Pleistocene Bread

It is the 20th anniversary of my sourdough starter.  With my sourdough culture I make great bread, pancakes, and dumplings; and it can also serve as an excellent coating for fried fish and shrimp.  Wild yeast living in the atmosphere of Augusta, Georgia helps my bread rise without the need for store-bought yeast during summer months.  (The wild yeast needs some help when the house is cold.)  The discovery of bread must have been an happy and tasty accident.  Hunter-gatherers collected the seeds of wheat and other grains, but to make them more palatable, they removed the chaff, pounded the grains with rocks, and cooked them in water.  Crushed grains left over night or for a few days fermented.  This gruel could be consumed as a primitive beer or baked into bread.  Archaeologists debate over whether beer was a byproduct of bread-making or vice-versa.  Most think the effort to gather individual grass seeds was so tedious when many other plant and animal foods were available that only the desire for alcohol would’ve inspired primitive people to labor so intensely.  It should be noted this primitive beer did not taste like modern beer.  It was sour.  Bitter hops weren’t added to beer until the year 736 AD in Germany.

I started my sour dough culture in 1998 by exposing flour and water to air.

My sourdough bread fresh from the oven.

Archaeologists believe humans didn’t deliberately plant wheat until 10,000 years ago.  Yet, burnt bread crumbs, resembling toaster detritus, were recently discovered at a site dated to 14,400 years ago in Jordan.  The Natufians, hunter-gatherers roaming through the Middle East then, lived in sunken houses with stone floors and fireplaces, and apparently, they made bread.  Today, this region is a desert, but during the late Pleistocene it was an open woodland with many species of edible grasses growing between widely spaced trees.  The people often feasted on gazelle, wild sheep, and hare; and they ate bread too.  The bread was made with a mixture of primitive wheat, rye, millet, barley, possibly oat, and papyrus root.  The latter ingredient likely added necessary sugar to help fuel the yeast.  Modern bakers always add a little sugar or honey to their bread dough.  Archaeologists sifting though the site found 65,000 plant specimens including 95 species, but papyrus was by far the most common making up 50,000 of the specimens.  They also found mustard seed, peas, and of course the wheat, barley, rye, millet, and oats.  Mustard greens are edible, and the seeds were probably used as a condiment.  So some people were already eating bread during the Pleistocene.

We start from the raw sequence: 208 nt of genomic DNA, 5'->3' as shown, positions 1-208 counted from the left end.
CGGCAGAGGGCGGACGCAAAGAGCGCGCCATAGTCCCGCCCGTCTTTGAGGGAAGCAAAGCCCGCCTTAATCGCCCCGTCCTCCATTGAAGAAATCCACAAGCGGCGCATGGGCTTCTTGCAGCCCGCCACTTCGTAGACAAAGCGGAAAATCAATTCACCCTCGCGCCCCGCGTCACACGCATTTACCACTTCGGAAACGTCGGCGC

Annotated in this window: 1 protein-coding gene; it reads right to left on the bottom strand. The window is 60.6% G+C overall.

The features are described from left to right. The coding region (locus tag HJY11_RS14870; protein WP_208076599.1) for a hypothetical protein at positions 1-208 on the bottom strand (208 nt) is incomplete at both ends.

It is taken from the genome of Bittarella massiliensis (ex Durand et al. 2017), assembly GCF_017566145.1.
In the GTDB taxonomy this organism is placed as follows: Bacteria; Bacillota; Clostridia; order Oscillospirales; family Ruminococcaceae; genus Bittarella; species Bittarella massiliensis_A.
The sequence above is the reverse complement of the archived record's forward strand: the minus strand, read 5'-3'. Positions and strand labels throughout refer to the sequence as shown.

Image result for Natufian house foundation

Artist’s representation of Natufian houses in Jordan 14,000 years ago.  The foundations are still visible.  They made bread in these houses.  The landscape was not as barren then as depicted in the illustration.

Reference:

Otaegui, P.; et. al.

“Archaeobotanical Evidence Reveals the Origin of Bread 14,400 Years Ago in North-Eastern Jordan”

PNAS July 2018

See also: https://markgelbart.wordpress.com/2012/08/05/humans-cultivated-figs-during-the-pleistocene/

2 Responses to “Pleistocene Bread”

  1. ina puustinen-westerholm Says:

    Old time bread makin’s..looks good..but tastes sublime. Esp. out in the wilds..with coffee strong enough to eat a hole in an enamled coffee pot.

  2. SMcCann Says:

    So, I’m guessing you take a dim view of paleo diets that regard all grains as poisonous to humans?

    Personally, I’ve found limiting my intake of grains is a great way to control my weight (it’s all the carbs, I suspect). But I still nosh on a few corn chips at the local Mexican restaurant, and the occasional thick-slices of homemade bread are a heavenly delight.

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